Blogging and the Marketplace of Ideas
I started blogging at Opinio Juris in June 2005. My first post was a postcard from India. Since that time I have published over 1,000 posts. During that same ten-year period I have also published dozens of articles and a few books. In light of that background, I thought I would use Opinio Juris’ ten-year anniversary to reflect on the state of law blogging within the legal academy.
In the early days, law blogging was controversial. Many serious scholars were wary of blogging. Crusty established professors at elite schools saw little point in it, and untenured professors were intrigued but nervous. The sweet spot were young newly-tenured (or soon-to-be tenured) professors at reputable non-elite schools eager to build their brand and willing to embrace the medium despite the risks. Chris Borgen, Julian Ku, and Peggy McGuinness seized the opportunity and were the first-movers in the international law blog space.
As soon as I started reading Opinio Juris I knew I wanted to become a permanent contributor. Why? Because professors are in the marketplace of ideas, and blogging presented a whole new medium to sell our ideas. If a scholar is serious about the marketplace of ideas, it is not enough to simply produce a great product. One also has to promote that product in a thoughtful, respectful manner. This is no easy task.
So exactly how does one sell ideas? In the old days, promoting one’s scholarship required an inordinate amount of time speaking at conferences. At those conferences we would spend ten hours of travel time in order present for twenty minutes about an article that we had been working on for fifty-two weeks. If we were lucky, there would be about a hundred people in the audience. The incremental payoff was meager, but with enough effort a scholar could build a reputation.
Blogging completely changed the equation. Now a scholar can spend two hours summarizing an idea, post that summary on a blog, and reach an audience of thousands. That audience is not clustered in a particular geographic region, but is spread throughout the world. That audience is not required to listen to your ideas because they are second-year law review staffers, but they eagerly seek out your ideas because they are sincerely interested in what you have to say. Conferences continue to have their place, but the cost-benefit analysis favors blogging.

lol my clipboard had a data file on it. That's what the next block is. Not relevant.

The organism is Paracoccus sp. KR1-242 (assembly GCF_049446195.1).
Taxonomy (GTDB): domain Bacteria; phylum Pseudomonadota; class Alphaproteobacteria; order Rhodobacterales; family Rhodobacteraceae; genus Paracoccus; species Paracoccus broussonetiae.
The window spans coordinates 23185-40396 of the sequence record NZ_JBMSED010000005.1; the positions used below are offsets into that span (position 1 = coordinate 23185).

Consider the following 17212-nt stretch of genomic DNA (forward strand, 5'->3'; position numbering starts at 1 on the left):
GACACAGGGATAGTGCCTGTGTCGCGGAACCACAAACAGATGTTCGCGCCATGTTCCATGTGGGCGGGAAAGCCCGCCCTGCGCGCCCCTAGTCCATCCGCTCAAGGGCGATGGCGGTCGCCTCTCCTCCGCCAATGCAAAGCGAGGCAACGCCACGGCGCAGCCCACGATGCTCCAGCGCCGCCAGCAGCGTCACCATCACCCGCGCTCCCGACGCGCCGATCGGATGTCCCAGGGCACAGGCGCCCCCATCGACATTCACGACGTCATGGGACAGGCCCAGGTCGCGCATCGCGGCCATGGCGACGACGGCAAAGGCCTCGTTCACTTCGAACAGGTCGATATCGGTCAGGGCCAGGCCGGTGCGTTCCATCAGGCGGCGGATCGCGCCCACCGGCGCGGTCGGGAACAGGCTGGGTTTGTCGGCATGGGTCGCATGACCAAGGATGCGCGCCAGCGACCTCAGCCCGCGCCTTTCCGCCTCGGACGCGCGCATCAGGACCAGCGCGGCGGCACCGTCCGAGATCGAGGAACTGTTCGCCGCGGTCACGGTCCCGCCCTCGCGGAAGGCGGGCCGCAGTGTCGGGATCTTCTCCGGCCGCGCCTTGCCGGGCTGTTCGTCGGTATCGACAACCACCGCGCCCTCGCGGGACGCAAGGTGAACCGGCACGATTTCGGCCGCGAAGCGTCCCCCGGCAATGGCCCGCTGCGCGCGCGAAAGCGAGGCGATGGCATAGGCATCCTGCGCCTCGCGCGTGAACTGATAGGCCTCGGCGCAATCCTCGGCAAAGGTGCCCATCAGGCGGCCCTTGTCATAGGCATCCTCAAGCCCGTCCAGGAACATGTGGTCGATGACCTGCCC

After over a decade of experience, the payoff is now clear. There is no doubt that blogging promotes scholarship. Consider law schools where there are well-known, reputable scholars who routinely blog. Where do they rank on SSRN downloads? Invariably law professors who blog are near the top of their respective faculty download rankings. At law schools where there are well-known law professor bloggers—schools like Chicago, Georgetown, UCLA, Alabama, Notre Dame, Ohio State, BYU, George Mason, Temple, Pepperdine, Case Western, American, San Diego, Hofstra, and South Texas—again and again we see permanent bloggers are at or near the top for all time SSRN downloads for their respective faculty.
I seriously doubt that the quality of the scholarship of law professor bloggers is uniformly better than that of their colleagues who do not blog. But there is almost no question that law professors who blog have a distinct advantage when it comes to promoting their scholarship. If I write a blog post and make a passing reference to a recent article, (see, e.g., here and here) there is the distinct possibility that of the thousands who read the post, a significant minority will read the article linked in that post. If I write a blog post specifically about a recent article, I can almost guarantee a download bounce.
As others will discuss during this anniversary symposium, blogging serves many useful purposes. But one undeniable benefit is to provide a platform for law professors to promote their scholarship.
Scholarship is not about producing great ideas. It is about producing great ideas and communicating those ideas to the broader world. Some law professors have embraced a medium that gives them a megaphone to share their ideas. Other brilliant scholars choose to produce great scholarship and forego the opportunity to promote it.
Opinio Juris has carved out a unique place in the international legal academy where we actively promote the ideas of the permanent contributors, and others who reach out to us and use this space to share their ideas.